This is one of those novels that switches between the past and the present, all the while building mass amounts of tension within the reader. When I say the ending quite literally made me gasp out loud, I’m not lying. You’ll love this one.
Verity — Colleen Hoover
Lowen Ashleigh is a struggling writer on the brink of financial ruin when she accepts the job offer of a lifetime. Jeremy Crawford, husband of bestselling author Verity Crawford, has hired Lowen to complete the remaining books in a successful series his injured wife is unable to finish.
Lowen arrives at the Crawford home, ready to sort through years of Verity’s notes and outlines, hoping to find enough material to get her started. What Lowen doesn’t expect to uncover in the chaotic office is an unfinished autobiography Verity never intended for anyone to read. Page after page of bone-chilling admissions, including Verity’s recollection of what really happened the day her daughter died.
Lowen decides to keep the manuscript hidden from Jeremy, knowing its contents would devastate the already grieving father. But as Lowen’s feelings for Jeremy begin to intensify, she recognizes all the ways she could benefit if he were to read his wife’s words. After all, no matter how devoted Jeremy is to his injured wife, a truth this horrifying would make it impossible for him to continue to love her.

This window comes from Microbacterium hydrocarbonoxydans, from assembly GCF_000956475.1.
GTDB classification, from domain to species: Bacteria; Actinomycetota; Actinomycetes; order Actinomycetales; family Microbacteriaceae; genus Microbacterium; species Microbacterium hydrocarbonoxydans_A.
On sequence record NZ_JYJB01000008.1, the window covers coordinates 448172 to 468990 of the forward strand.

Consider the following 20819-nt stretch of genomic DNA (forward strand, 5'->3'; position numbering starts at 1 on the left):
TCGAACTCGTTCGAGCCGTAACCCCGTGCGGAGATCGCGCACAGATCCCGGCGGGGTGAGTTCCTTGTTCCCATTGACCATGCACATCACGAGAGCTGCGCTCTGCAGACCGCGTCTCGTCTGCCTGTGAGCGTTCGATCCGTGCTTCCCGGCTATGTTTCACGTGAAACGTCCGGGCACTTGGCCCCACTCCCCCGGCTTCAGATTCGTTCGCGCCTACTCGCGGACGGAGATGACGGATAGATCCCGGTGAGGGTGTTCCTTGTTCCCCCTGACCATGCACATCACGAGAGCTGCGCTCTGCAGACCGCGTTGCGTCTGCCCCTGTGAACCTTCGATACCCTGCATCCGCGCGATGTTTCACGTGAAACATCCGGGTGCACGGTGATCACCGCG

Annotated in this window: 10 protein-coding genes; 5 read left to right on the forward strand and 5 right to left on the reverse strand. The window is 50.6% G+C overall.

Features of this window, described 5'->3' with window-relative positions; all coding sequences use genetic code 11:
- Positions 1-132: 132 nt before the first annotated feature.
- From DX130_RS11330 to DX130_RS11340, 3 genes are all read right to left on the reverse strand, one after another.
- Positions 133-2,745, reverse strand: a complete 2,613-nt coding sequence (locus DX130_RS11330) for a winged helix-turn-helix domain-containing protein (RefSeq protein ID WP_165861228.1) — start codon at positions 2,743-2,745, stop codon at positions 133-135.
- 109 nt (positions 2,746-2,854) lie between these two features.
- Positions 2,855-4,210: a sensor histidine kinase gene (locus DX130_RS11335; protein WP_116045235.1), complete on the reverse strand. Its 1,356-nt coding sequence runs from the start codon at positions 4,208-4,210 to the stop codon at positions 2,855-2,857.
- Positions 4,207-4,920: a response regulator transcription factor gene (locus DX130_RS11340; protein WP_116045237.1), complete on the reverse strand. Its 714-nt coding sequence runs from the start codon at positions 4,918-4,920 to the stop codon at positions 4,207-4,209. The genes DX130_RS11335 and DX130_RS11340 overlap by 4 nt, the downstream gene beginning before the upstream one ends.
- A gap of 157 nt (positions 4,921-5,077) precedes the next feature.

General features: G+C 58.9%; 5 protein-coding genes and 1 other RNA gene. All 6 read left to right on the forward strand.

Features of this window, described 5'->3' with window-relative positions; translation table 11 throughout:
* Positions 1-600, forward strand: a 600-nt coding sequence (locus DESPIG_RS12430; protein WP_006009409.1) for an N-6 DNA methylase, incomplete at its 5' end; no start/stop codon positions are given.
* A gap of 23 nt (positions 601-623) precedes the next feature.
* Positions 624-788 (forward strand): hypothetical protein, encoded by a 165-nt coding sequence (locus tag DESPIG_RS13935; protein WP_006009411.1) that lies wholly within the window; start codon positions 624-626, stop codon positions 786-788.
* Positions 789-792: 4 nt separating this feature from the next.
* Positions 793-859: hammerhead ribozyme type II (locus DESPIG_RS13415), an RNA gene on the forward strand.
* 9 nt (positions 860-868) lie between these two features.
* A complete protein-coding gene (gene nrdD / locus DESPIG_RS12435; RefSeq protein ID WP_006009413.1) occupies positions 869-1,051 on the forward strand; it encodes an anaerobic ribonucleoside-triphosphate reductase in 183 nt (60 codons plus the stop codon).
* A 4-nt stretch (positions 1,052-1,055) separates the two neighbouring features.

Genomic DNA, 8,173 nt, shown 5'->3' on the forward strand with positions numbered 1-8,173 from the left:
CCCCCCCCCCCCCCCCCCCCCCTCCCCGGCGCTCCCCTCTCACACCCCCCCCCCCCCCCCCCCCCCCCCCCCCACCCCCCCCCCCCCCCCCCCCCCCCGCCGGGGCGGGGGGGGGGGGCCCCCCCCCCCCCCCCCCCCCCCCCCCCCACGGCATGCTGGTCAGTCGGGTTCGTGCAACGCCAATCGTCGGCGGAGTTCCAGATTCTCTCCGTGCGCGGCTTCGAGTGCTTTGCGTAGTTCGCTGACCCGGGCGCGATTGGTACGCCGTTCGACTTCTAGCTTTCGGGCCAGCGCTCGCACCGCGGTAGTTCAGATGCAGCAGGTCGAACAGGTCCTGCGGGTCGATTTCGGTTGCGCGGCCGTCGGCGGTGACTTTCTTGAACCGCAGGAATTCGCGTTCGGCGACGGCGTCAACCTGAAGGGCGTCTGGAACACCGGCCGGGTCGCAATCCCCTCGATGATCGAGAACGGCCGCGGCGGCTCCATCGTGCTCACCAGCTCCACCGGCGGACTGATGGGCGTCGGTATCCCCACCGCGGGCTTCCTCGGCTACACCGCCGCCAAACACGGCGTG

Verity is the kind of story that stays with you forever. Be warned that once you’ve read it, you’ll be in one of two camps: manuscript or letter. I’m very firmly in camp manuscript, but that’s just me. Still have no idea what I’m talking about? Well…
The Lying Game — Ruth Ware
On a cool June morning, a woman is walking her dog in the idyllic coastal village of Salten along a tidal estuary known as the Reach. Before she can stop him, the dog charges into the water to retrieve what first appears to be a wayward stick, but to her horror, turns out to be something much more sinister…
The next morning, three women in and around London — Fatima, Thea, and Isabel — receive the text they had always hoped would NEVER come, from the fourth in their formerly inseparable clique, Kate, that says only, “I need you.”